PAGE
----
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I am recent graduated physicist. Assuming that you are looking for rigorous learning instead of just popular science, I would like to recommend a few books to get started in this amazing field of knowledge. Before you learn some hard Calculus, you can read this books: Physics for Scientist and Engineers. Tipler & Mosca. This books are the easiest ...


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I would highly recommend the two seminal papers by E. T. Jaynes, http://journals.aps.org/pr/abstract/10.1103/PhysRev.106.620 and, http://journals.aps.org/pr/abstract/10.1103/PhysRev.108.171 Also check out the book by E. T. Jaynes, which has a focus on the foundations in probability but is rather light on applications in physics: ...


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This could be probably the closest one that I know: Data Analysis in High Energy Physics: A Practical Guide to Statistical Methods Olaf Behnke (Editor), Kevin Kroninger (Editor), Gregory Schott (Editor), Thomas Schorner-Sadenius (Editor) ISBN: 978-3-527-41058-3 http://eu.wiley.com/WileyCDA/WileyTitle/productCd-3527410589.html Especially Chapter 11 is ...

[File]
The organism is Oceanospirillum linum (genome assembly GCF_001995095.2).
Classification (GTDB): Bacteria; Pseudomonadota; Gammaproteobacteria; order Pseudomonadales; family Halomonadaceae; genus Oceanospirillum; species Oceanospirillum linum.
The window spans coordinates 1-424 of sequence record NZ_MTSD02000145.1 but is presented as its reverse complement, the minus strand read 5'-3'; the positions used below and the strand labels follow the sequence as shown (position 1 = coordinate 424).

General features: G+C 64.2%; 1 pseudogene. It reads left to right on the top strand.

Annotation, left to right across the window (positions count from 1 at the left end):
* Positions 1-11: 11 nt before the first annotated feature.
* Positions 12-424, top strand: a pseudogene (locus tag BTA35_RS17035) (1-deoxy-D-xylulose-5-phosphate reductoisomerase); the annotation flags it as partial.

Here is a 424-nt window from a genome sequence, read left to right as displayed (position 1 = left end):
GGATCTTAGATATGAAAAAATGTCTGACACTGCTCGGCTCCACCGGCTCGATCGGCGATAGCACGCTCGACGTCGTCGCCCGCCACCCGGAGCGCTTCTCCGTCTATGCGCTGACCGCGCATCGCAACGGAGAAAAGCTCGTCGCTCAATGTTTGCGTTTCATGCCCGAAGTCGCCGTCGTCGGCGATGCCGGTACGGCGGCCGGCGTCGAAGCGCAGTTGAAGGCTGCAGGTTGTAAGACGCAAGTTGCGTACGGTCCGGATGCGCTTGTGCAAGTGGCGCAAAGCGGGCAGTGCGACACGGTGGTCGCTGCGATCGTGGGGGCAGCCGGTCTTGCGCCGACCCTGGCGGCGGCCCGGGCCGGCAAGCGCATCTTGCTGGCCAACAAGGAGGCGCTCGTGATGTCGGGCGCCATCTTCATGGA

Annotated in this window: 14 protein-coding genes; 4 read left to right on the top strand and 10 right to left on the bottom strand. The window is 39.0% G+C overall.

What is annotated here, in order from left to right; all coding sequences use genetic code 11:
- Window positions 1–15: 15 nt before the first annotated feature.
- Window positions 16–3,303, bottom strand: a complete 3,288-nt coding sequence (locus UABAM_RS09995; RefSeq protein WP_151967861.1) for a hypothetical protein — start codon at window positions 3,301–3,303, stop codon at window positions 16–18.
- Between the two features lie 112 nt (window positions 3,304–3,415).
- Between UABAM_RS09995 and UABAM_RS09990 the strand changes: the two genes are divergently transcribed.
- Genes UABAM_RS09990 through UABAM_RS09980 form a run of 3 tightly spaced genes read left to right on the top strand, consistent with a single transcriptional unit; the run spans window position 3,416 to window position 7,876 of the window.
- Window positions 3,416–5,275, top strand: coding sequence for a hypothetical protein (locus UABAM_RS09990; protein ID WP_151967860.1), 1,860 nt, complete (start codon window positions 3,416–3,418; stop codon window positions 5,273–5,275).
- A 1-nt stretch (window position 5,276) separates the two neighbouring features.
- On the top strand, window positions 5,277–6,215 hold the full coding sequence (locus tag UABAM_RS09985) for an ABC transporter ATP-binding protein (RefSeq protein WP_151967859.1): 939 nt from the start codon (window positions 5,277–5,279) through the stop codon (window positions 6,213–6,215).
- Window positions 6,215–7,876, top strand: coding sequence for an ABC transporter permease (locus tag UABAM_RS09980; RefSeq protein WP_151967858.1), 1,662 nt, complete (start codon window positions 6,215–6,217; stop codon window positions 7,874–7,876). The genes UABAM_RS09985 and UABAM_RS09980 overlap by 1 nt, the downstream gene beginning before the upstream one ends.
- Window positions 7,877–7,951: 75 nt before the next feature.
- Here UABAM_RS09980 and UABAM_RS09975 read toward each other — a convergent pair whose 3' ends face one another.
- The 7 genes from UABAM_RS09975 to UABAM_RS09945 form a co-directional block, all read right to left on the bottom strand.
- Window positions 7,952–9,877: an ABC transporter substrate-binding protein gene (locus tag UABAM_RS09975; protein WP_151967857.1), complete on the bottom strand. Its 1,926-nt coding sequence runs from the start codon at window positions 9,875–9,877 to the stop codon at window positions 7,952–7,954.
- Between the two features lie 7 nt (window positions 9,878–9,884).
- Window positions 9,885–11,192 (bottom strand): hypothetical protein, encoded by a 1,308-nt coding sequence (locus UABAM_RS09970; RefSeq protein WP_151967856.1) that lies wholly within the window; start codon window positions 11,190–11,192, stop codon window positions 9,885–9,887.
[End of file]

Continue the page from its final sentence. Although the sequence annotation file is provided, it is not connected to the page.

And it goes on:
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An excellent and clear review of String Field Theory may be found in the paper "Analytical Solutions of Open String Field Theory" by Ehud Fuchs and Michael Kroyter: hep-th/0807.4722. It discusses the CFT and the Oscillator Formalism for covariant string field theory and presents the Schnabl solutions. There is also a detailed discussion of the Sen ...


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For the theoretical background with an occasional nod to experiments, my bible is "Optical Coherence and Quantum Optics" by Mandel and Wolf. This book is both a text book and a reference for researchers. It covers the basics of random signals, quantum mechanics, the quantum theory of radiation, quantum optics, a bit of nonlinear optics, a bit of laser ...



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